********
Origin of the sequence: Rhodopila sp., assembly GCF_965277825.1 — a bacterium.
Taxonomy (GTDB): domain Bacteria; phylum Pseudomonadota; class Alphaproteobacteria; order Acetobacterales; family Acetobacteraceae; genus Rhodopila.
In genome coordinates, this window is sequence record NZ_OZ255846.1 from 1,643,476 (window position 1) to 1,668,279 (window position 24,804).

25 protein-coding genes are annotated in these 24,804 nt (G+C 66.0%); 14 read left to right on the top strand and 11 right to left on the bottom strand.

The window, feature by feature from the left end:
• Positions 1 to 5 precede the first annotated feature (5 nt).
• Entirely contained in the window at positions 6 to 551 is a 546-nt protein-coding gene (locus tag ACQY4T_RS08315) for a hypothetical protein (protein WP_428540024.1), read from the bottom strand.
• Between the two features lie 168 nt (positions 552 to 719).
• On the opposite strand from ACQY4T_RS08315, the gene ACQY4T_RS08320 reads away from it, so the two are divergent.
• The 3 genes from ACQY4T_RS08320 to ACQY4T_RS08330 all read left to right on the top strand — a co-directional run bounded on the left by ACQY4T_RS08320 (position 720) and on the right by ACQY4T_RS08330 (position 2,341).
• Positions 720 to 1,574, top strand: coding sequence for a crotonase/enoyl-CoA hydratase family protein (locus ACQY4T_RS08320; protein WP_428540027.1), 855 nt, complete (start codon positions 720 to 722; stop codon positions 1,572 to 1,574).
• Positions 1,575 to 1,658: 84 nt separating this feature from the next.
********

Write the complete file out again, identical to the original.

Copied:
Origin of the sequence: Rhodopila sp., assembly GCF_965277825.1 — a bacterium.
Taxonomy (GTDB): domain Bacteria; phylum Pseudomonadota; class Alphaproteobacteria; order Acetobacterales; family Acetobacteraceae; genus Rhodopila.
In genome coordinates, this window is sequence record NZ_OZ255846.1 from 1,643,476 (window position 1) to 1,668,279 (window position 24,804).

25 protein-coding genes are annotated in these 24,804 nt (G+C 66.0%); 14 read left to right on the top strand and 11 right to left on the bottom strand.

The window, feature by feature from the left end:
• Positions 1 to 5 precede the first annotated feature (5 nt).
• Entirely contained in the window at positions 6 to 551 is a 546-nt protein-coding gene (locus tag ACQY4T_RS08315) for a hypothetical protein (protein WP_428540024.1), read from the bottom strand.
• Between the two features lie 168 nt (positions 552 to 719).
• On the opposite strand from ACQY4T_RS08315, the gene ACQY4T_RS08320 reads away from it, so the two are divergent.
• The 3 genes from ACQY4T_RS08320 to ACQY4T_RS08330 all read left to right on the top strand — a co-directional run bounded on the left by ACQY4T_RS08320 (position 720) and on the right by ACQY4T_RS08330 (position 2,341).
• Positions 720 to 1,574, top strand: coding sequence for a crotonase/enoyl-CoA hydratase family protein (locus ACQY4T_RS08320; protein WP_428540027.1), 855 nt, complete (start codon positions 720 to 722; stop codon positions 1,572 to 1,574).
• Positions 1,575 to 1,658: 84 nt separating this feature from the next.